INET(3C) Standard C Library Functions INET(3C)

NAME


inet, inet6, inet_ntop, inet_pton, inet_aton, inet_addr, inet_network,
inet_makeaddr, inet_lnaof, inet_netof, inet_ntoa - Internet address
manipulation

LIBRARY


Standard C Library (libc, -lc)

SYNOPSIS


#include <sys/types.h>
#include <sys/socket.h>
#include <netinet/in.h>
#include <arpa/inet.h>

const char *
inet_ntop(int af, const void *addr, char *cp, size_t size);

int
inet_pton(int af, const char *cp, void *addr);

int
inet_aton(const char *cp, struct in_addr *addr);

in_addr_t
inet_addr(const char *cp);

in_addr_t
inet_network(const char *cp);

struct in_addr
inet_makeaddr(const int net, const int lna);

in_addr_t
inet_lnaof(const struct in_addr in);

in_addr_t
inet_netof(const struct in_addr in);

char *
inet_ntoa(const struct in_addr in);

DESCRIPTION


The inet_ntop() and inet_pton() functions can manipulate both IPv4 and IPv6
addresses. The inet_aton(), inet_addr(), inet_network(), inet_makeaddr(),
inet_lnaof(), inet_netof(), and inet_ntoa() functions can only manipulate
IPv4 addresses.

The inet_ntop() function converts a numeric address into a string suitable
for presentation. The af argument specifies the family of the address
which can be AF_INET or AF_INET6. The addr argument points to a buffer
that holds an IPv4 address if the af argument is AF_INET. The addr
argument points to a buffer that holds an IPv6 address if the af argument
is AF_INET6. The address must be in network byte order. The cp argument
points to a buffer where the function stores the resulting string. The
application must specify a non-NULL cp argument. The size argument
specifies the size of this buffer. For IPv6 addresses, the buffer must be
at least 46-octets. For IPv4 addresses, the buffer must be at least
16-octets. To allow applications to easily declare buffers of the proper
size to store IPv4 and IPv6 addresses in string form, the following two
constants are defined in <netinet/in.h>:

#define INET_ADDRSTRLEN 16
#define INET6_ADDRSTRLEN 46

The inet_pton() function converts the standard text presentation form of a
function to the numeric binary form. The af argument specifies the family
of the address. Currently, the AF_INET and AF_INET6 address families are
supported. The cp argument points to the string being passed in. The addr
argument points to a buffer where the function stores the numeric address.
The calling application must ensure that the buffer referred to by addr is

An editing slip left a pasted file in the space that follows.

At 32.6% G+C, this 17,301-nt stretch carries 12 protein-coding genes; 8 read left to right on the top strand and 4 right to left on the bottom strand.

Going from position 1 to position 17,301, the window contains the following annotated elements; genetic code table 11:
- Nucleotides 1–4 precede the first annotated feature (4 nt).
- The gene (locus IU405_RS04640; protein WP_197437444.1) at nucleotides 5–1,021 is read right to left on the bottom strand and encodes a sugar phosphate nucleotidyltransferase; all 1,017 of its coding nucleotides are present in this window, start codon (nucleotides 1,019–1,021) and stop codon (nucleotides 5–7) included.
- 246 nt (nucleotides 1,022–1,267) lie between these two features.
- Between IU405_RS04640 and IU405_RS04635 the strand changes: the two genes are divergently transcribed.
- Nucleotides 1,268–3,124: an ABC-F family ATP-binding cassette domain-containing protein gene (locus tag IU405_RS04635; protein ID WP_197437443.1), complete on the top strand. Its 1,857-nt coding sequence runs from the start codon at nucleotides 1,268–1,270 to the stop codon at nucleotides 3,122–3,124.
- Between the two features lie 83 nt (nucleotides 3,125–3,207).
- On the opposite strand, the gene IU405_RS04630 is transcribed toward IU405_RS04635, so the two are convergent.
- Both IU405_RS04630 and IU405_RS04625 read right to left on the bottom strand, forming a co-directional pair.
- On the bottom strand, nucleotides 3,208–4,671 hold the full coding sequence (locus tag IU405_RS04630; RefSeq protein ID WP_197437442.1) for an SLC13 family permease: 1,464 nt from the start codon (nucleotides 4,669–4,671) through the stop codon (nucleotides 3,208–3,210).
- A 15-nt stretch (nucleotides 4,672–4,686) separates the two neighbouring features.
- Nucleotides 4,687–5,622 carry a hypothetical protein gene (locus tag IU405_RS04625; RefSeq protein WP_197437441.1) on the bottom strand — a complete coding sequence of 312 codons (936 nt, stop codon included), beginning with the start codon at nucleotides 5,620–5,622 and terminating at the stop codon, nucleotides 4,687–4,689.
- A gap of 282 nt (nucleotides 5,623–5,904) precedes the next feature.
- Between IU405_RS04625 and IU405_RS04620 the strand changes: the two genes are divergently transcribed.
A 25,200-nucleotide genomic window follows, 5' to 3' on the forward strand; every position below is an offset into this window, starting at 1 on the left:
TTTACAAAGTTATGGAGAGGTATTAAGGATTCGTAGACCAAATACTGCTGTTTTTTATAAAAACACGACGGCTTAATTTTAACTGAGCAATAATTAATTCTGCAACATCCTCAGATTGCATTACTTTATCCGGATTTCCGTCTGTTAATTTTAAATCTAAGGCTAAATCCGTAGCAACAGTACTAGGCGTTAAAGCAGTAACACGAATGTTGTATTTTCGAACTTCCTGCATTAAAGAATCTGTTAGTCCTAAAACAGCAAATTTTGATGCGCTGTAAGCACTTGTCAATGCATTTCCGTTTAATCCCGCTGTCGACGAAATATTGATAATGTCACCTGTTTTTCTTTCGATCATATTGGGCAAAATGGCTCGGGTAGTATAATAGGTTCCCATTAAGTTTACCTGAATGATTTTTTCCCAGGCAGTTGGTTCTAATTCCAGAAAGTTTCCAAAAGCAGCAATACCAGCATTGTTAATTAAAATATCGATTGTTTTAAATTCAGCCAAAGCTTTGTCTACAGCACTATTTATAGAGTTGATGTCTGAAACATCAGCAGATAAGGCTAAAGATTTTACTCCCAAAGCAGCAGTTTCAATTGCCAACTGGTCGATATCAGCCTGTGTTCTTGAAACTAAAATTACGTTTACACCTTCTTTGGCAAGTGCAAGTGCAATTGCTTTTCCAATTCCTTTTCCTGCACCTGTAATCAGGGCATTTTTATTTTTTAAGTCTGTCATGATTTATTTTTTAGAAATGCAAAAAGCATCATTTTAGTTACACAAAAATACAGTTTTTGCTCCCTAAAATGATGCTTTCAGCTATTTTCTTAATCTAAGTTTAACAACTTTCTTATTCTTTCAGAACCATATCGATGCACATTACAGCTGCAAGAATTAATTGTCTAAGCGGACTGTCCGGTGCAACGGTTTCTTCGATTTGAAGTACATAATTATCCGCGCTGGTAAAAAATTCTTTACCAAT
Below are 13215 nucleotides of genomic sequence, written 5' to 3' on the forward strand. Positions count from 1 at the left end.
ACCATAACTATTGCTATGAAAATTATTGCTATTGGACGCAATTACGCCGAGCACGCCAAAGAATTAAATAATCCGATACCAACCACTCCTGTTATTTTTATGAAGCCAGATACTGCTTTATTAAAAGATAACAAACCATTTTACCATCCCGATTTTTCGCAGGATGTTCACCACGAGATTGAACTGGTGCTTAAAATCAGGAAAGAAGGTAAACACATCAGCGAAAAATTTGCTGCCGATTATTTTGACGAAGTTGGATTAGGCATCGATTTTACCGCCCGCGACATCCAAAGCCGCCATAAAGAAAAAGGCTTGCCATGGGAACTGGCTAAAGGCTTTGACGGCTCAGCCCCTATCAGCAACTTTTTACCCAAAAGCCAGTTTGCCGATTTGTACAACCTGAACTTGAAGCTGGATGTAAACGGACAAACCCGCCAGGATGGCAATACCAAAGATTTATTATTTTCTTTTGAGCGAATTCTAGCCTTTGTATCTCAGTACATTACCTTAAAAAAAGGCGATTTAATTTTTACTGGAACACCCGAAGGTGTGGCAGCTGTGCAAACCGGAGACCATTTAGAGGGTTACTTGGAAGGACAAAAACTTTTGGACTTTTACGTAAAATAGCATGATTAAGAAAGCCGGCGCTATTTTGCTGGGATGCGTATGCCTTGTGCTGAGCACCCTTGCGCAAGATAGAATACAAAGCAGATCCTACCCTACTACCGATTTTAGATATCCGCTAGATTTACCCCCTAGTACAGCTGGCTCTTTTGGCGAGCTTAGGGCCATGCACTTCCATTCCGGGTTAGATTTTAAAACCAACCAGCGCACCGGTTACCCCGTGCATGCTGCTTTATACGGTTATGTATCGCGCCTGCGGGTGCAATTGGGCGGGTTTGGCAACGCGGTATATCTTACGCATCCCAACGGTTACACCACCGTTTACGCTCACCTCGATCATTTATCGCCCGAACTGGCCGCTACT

large enough to hold the numeric address, at least 4 bytes for AF_INET or
16 bytes for AF_INET6.

The inet_aton(), inet_addr(), and inet_network() functions interpret
character strings that represent numbers expressed in the IPv4 standard `.'
notation, returning numbers suitable for use as IPv4 addresses and IPv4
network numbers, respectively. The inet_makeaddr() function uses an IPv4
network number and a local network address to construct an IPv4 address.
The inet_netof() and inet_lnaof() functions break apart IPv4 host
addresses, then return the network number and local network address,
respectively.

The inet_ntoa() function returns a pointer to a string in the base 256
notation `d.d.d.d'. See the following section on IPv4 addresses.

Internet addresses are returned in network order, bytes ordered from left
to right. Network numbers and local address parts are returned as machine
format integer values.

IPv6 Addresses
There are three conventional forms for representing IPv6 addresses as
strings:

1. The preferred form is `x:x:x:x:x:x:x:x', where the x 's are the
hexadecimal values of the eight 16-bit pieces of the address. For
example, `1080:0:0:0:8:800:200C:417A'.

It is not necessary to write the leading zeros in an individual field.
There must be at least one numeral in every field, except when the
special syntax described in the following is used.

2. It is common for addresses to contain long strings of zero bits in
some methods used to allocate certain IPv6 address styles. A special
syntax is available to compress the zeros. The use of `::' indicates
multiple groups of 16 bits of zeros. The `::' may only appear once in
an address. The `::' can also be used to compress the leading and